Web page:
Christina M. Jimenez, Ph.D.
Christina M. Jiménez, Ph.D. is Chair and Professor in the Department of History at University of Colorado Colorado Springs (UCCS). She has a Ph.D. and M.A. in Latin American History from the University of California, San Diego. She teaches a range of class from lower-division survey course and first-year student seminars to graduate research seminars in Mexican history, Latinx/Hispanic histories, Latin American History, comparative urban history, immigrant histories, and citizenship studies. Her historical research specializes in Mexican History, Latin American History and the history of cities and citizenship. Her book Making an Urban Public: How the City Revolutionized Citizenship in Morelia, Mexico, 1880-1930 (University of Pittsburgh Press, 2019), named as an “Outstanding Academic Title of 2019” by Choice, a publication of the American Libraries Association, explores citizenship, urban politics, and popular culture in the Mexican city. She has published in several anthologies and academic journals. Her current book project A City of People Working in the Streets: Itinerant Urban Workers [Ambulantes] and Municipal Politics in Guadalajara, Mexico, 1870-1940 (book manuscript in progress) is rooted in months of archival-based research from 2015 to 2019, supported by UCCS research grants from GLINT and CRCW. Parts of that recent work have been presented at the Urban History Association, Rocky Mountain Council of Latin American History, and the Southeastern Council of Latin American Studies.
Jimenez is also a workshop facilitator, leading challenging conversations around diversity, inclusion, systems of privilege, systems of oppression/ marginalization, and strategies for social change. She is co-editor (with Ferber, Herrera, and Samuels) of The Matrix Reader: Examining the Dynamics of Oppression and Privilege (McGraw-Hill, 2008). For over a decade, she was a lead learner of the Knapsack Institute held at UCCS each June, an intensive workshop for activists and educators working on social justice issues. She co-developed two sequential The Big Idea Workshops (1.0 and 2.0, beginning and advanced), core training in a campus-wide inclusion education program from faculty, staff, teacher education students, and student leaders. The workshop uses intersectional approaches to systems of power, privilege, and oppression to generate deeper understandings about the ways inclusion or exclusion is created and experienced systemically. She has lead campus-wide initiatives centered on general education revision, creating inclusiveness on campus, and experiential learning. From 2007 to 2010, she served as a faculty fellow under the Associate Vice Chancellor for Diversity and Inclusion, co-lead a campus-wide Diversity Strategic planning process for the campus. In 2012-2014, she successfully co-chaired a university-wide revision of the general education requirements for all students across five colleges, resulting in a full faculty vote (84% approving the curricular changes).
Jiménez has received several recognitions and honors, including, the UCCS Chancellor’s Award (2016), UCCS Award for Faculty Contributions to Diversity and Inclusiveness (2013), the “Outstanding Teaching Award” from the College of Letters, Arts, and Sciences (2008). She was nominated for the University of Colorado system-wide “Excellence in Leadership Award,” and has been an invited participant in the CU Excellence in Leadership Program and Academic Management Institute for Higher Education.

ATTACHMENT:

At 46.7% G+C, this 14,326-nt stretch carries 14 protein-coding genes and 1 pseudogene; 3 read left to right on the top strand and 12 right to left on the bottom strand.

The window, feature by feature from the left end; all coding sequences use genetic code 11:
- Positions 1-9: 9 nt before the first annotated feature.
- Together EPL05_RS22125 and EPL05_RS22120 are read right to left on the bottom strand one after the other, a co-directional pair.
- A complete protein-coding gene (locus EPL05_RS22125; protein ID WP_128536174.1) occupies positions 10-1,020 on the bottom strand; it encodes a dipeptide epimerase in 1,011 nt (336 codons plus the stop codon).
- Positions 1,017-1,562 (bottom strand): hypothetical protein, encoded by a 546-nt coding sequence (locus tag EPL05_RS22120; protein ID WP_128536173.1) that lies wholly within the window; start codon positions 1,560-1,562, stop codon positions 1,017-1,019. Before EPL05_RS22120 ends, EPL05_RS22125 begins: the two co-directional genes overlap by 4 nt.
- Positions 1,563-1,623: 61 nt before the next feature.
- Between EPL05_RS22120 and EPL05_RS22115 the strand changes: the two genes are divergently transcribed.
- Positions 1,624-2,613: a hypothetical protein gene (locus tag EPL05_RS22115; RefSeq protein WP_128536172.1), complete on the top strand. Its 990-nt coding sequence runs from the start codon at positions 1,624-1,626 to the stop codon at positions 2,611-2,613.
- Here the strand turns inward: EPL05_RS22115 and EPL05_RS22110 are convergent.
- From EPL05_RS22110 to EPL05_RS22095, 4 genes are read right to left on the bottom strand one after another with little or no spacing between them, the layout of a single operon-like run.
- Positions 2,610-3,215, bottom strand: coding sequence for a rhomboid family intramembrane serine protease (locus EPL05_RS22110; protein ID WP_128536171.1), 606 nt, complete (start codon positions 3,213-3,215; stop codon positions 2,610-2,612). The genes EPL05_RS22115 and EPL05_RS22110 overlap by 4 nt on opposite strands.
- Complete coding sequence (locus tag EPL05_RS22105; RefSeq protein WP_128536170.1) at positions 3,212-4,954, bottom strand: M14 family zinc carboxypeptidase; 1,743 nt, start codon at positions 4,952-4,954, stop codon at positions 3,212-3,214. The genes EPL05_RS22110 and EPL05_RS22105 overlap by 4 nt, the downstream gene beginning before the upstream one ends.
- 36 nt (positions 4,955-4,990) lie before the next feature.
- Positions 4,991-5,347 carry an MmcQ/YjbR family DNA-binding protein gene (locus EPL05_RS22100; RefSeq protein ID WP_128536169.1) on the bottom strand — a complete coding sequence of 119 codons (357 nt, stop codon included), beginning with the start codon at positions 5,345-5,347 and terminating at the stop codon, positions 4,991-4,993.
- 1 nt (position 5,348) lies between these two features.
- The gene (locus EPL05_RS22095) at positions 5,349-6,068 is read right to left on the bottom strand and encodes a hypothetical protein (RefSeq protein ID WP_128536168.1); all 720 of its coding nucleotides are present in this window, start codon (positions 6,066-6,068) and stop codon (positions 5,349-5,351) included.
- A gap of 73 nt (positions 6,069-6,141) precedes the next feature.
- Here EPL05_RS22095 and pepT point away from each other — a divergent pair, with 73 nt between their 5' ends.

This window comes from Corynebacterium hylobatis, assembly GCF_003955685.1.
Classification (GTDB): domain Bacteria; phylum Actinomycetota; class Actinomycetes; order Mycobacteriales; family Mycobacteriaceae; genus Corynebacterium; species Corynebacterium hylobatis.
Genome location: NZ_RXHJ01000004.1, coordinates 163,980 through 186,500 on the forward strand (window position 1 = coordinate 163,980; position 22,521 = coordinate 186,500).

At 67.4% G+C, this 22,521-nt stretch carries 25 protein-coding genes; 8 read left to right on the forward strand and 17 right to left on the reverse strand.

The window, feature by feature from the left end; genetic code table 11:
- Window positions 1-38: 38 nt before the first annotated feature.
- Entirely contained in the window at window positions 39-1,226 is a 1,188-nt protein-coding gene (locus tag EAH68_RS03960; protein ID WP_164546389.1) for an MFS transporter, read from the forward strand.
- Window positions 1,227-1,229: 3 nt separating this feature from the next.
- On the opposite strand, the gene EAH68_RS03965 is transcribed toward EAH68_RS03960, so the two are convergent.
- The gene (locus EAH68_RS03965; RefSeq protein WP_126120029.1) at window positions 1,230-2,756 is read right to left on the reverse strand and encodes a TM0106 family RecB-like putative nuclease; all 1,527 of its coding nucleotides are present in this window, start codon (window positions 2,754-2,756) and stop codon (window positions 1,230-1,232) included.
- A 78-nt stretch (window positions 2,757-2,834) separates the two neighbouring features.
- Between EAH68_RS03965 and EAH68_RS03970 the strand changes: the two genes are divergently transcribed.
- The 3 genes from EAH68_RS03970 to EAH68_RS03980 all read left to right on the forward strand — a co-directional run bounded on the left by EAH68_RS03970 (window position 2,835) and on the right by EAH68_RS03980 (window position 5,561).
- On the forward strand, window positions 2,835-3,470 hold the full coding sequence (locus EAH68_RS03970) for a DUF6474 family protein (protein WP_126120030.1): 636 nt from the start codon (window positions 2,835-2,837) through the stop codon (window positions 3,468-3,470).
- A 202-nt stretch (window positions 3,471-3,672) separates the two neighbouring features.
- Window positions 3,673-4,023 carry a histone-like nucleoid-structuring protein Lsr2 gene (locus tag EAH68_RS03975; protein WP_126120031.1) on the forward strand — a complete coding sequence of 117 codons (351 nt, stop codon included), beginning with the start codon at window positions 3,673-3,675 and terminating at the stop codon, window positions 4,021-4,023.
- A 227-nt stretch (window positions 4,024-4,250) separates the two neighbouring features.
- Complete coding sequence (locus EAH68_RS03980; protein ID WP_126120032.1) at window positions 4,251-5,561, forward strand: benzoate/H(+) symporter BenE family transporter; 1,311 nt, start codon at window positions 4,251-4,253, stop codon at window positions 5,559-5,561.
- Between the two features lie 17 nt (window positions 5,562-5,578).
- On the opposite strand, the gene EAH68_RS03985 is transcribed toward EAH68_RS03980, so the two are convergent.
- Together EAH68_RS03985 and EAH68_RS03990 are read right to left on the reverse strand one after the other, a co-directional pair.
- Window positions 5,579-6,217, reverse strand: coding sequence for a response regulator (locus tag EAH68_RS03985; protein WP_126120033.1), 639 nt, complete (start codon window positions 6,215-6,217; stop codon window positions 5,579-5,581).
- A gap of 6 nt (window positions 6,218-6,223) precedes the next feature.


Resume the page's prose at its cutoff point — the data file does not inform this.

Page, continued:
Areas of Interest
- Latin American History
- Mexican History
- History of Cities, Citizenship, and Public Space
Check out the link to my recent book on amazon.com: Making An Urban Public: Popular Claims to the City in Mexico, 1879-1932 (University of Pittsburgh Press, 2019). Recognized as an "Outstanding Academic Title of 2019" by Choice, publishing branch of the American Libraries Association. http://www.ala.org/acrl/choice/outstanding
Here's a interview podcast about the book:
The Matrix Reader: Examining Dynamics of Oppression and Privilege, eds. Abby Ferber, Christina M. Jimenez, Andrea O’Reilly Herrera, and Dena Samuel (McGraw-Hill Companies, 2008).
Podcasts and Recorded Lectures:
- Listen here to Dr. Jimenez’s keynote at University of Antwerp, Belgium, Debating Development Series: "Colonial Spatialities and Contestation in the City" in November 2020.
- Health disparities continue during the COVID-19 pandemic. In this podcast for Movement is Life, Episode 41 we discuss privilege with Dr. Christina Jimenez, Dr. Mary O’Connor, and Dr. Eddie Moore, Jr. In this podcast, we hear the p-word (privilege) used a lot in the context of health disparities, but what does it really mean and how does it perpetuate health inequities? We will continue to peel back layers of disparities to reveal the factors behind health inequities being amplified by this pandemic
- Do you understand how privilege operates between the US and Latin America? Listen here to my conversation a part of Coffee with the Founder Series with Dr. Eddie Moore, Jr.
- Listen to Episode 44 in Movement is Life’s Podcast Series. Exploring the “invisible knapsack” concept developed by Peggy McIntosh to understand privilege and power in the context of health and diversity. Featuring Christina Jimenez, Ph.D with Dr. Bonnie Simpson Mason, M.D.. Posted on May 27, 2020. Dr. Jimenez discusses how most of the inequities we see in healthcare and wider society are structural and systemic, which means they are built in, and automatically benefit certain groups. Fostering sensitivity to the power balance between “normative identities” and “others” is essential to inclusivity and minority empowerment.